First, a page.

Sheffield Doc/Fest Review: Romantic Comedy

I must admit, of all the film genres in the world, romantic comedy is the one I struggle with the most. Love them or loathe them, it’s fair to say that rom coms are often critically denigrated regardless of how good or bad they are. Whilst they may not be up there with the Citizen Kanes of this world, they are beloved by millions of people around the world. In her first feature documentary Elizabeth Sankey investigates their lasting charm.

As a teenager, the Summer Camp singer became obsessed with the likes of When Harry Met Sally and My Best Friend’s Wedding. This overriding passion, bordering on obsession, coloured her opinion on relationships and love. Using a vast array of clips, she demonstrates that, in hindsight, the messages they were transmitting to both men and women were both dangerous and wrong. This is the premise of her essay film Romantic Comedy.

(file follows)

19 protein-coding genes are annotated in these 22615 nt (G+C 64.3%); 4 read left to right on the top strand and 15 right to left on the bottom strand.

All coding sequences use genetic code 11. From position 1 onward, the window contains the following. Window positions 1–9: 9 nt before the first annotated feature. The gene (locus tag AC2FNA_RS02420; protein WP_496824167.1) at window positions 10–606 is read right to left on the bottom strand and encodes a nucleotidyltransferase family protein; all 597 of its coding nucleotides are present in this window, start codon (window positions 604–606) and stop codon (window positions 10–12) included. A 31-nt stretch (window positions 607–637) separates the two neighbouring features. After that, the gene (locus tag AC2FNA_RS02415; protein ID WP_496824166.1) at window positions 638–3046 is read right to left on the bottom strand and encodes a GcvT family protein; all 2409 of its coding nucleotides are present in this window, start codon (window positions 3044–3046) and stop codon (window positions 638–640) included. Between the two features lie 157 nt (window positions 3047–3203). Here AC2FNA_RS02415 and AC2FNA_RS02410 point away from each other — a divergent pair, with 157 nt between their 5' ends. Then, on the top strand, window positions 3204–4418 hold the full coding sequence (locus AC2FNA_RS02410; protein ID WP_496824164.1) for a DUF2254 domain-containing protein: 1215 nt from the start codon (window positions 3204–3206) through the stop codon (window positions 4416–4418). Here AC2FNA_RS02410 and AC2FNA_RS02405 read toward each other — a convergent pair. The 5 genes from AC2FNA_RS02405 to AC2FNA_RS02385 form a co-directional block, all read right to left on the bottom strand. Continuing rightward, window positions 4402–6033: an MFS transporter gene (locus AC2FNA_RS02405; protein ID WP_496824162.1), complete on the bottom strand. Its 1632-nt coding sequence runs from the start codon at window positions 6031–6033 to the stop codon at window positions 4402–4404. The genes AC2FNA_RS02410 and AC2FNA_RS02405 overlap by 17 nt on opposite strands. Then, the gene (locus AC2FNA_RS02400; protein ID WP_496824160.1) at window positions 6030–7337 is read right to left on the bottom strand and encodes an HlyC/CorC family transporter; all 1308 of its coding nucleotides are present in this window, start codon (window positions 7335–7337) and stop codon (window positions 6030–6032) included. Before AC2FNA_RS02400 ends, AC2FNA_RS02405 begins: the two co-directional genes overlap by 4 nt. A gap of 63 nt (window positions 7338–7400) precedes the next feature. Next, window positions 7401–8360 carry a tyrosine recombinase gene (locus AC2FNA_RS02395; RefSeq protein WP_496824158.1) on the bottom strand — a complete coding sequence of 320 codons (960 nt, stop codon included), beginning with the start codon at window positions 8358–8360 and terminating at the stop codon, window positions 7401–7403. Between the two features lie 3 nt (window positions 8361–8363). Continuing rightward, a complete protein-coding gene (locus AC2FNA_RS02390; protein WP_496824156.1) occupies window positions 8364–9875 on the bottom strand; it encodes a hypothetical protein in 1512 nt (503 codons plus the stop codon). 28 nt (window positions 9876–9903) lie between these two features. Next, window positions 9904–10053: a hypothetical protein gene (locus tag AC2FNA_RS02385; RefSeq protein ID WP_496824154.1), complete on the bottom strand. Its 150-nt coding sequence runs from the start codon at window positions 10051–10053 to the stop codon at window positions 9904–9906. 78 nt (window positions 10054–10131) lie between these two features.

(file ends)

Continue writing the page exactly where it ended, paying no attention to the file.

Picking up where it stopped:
Whilst there have been many changes within society since Sankey’s teenage years, mainstream rom coms remain inherently white, middle-class and straight. There have been improvements but these movies largely remain misogynistic, unrealistic and unhealthy. Despite all this, she delivers a persuasive argument to illustrate why the genre is much loved by so many people. Even if these movies are not your bag, Romantic Comedy will win you over.

Romantic Comedy screens at Sheffield Doc/Fest on 7th and 10th June.

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